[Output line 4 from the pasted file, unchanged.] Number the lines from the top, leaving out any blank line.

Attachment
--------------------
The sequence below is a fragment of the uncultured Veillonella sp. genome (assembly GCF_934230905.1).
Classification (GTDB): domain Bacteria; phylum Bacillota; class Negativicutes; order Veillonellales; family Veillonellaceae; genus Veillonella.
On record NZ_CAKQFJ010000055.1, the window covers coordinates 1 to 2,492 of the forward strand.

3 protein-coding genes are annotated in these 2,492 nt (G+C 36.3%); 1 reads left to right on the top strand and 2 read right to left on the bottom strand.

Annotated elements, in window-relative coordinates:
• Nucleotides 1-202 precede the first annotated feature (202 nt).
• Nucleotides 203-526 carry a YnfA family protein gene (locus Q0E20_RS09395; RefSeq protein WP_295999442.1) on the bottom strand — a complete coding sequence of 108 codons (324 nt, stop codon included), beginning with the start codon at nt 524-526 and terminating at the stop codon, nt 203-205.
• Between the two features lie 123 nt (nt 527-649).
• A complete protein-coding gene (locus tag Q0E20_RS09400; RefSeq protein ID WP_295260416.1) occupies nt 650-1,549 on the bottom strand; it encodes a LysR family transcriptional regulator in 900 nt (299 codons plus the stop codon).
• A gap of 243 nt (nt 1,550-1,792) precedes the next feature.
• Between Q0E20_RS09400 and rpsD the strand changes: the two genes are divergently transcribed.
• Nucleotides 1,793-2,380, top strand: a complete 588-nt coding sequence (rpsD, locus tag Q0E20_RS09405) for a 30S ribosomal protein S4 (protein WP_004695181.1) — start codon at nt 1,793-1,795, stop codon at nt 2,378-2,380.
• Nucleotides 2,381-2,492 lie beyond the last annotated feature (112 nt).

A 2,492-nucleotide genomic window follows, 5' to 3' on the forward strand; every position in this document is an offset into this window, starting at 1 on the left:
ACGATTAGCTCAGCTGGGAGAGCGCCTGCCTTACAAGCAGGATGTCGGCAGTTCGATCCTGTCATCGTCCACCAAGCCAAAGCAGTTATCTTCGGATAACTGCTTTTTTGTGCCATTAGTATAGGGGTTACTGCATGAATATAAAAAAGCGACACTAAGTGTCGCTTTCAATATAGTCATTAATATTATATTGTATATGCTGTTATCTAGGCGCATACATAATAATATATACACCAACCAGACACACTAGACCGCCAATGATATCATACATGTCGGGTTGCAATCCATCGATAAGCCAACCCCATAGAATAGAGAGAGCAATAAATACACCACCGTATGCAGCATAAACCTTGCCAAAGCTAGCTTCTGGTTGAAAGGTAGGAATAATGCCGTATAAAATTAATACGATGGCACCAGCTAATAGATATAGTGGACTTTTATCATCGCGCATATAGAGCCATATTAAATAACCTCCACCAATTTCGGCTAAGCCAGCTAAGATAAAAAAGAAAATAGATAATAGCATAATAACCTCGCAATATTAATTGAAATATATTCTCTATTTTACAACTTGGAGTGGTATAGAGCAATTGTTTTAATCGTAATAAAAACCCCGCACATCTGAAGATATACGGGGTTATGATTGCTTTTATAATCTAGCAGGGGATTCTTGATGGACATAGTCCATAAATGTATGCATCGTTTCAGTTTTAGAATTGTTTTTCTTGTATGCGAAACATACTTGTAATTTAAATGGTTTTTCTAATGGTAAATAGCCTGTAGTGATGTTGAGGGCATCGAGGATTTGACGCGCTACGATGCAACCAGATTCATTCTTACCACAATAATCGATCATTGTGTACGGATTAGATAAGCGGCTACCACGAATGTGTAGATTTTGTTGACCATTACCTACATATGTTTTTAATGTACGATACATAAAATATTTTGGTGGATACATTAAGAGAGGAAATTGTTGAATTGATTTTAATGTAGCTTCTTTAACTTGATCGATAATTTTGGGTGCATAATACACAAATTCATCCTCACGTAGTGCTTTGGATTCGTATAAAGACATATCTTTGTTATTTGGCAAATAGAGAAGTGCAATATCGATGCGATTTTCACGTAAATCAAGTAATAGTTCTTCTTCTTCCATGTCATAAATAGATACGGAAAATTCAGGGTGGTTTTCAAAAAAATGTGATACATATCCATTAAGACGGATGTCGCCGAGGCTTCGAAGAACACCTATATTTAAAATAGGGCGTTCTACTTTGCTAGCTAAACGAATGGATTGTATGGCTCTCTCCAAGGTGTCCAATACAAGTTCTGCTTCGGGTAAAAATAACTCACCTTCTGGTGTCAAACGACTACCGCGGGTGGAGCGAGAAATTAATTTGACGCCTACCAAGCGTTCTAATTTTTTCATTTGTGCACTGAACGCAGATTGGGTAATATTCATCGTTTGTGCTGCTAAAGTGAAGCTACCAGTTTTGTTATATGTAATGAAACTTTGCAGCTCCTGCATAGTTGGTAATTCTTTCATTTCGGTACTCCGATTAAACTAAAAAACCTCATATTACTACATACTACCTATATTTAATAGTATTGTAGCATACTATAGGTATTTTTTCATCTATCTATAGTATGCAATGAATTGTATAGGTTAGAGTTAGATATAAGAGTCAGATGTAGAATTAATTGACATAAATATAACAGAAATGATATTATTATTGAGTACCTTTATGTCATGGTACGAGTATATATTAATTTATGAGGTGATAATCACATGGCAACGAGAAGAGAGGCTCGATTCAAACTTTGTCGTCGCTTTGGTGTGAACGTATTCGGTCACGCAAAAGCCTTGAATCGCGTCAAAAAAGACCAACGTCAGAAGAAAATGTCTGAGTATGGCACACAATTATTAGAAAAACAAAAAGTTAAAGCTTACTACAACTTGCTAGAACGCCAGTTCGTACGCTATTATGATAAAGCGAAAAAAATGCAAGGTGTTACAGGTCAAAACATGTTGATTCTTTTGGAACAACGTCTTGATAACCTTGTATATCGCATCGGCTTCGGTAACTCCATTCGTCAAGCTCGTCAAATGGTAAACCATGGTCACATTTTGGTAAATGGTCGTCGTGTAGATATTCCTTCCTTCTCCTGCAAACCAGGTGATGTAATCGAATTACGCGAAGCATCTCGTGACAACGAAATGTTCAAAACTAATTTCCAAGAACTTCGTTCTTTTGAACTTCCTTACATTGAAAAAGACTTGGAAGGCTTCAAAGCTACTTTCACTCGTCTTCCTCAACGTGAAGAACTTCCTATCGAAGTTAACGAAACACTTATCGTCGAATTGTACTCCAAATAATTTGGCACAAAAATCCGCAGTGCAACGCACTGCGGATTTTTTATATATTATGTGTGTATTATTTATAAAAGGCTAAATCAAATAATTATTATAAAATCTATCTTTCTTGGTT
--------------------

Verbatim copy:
3 protein-coding genes are annotated in these 2,492 nt (G+C 36.3%); 1 reads left to right on the top strand and 2 read right to left on the bottom strand.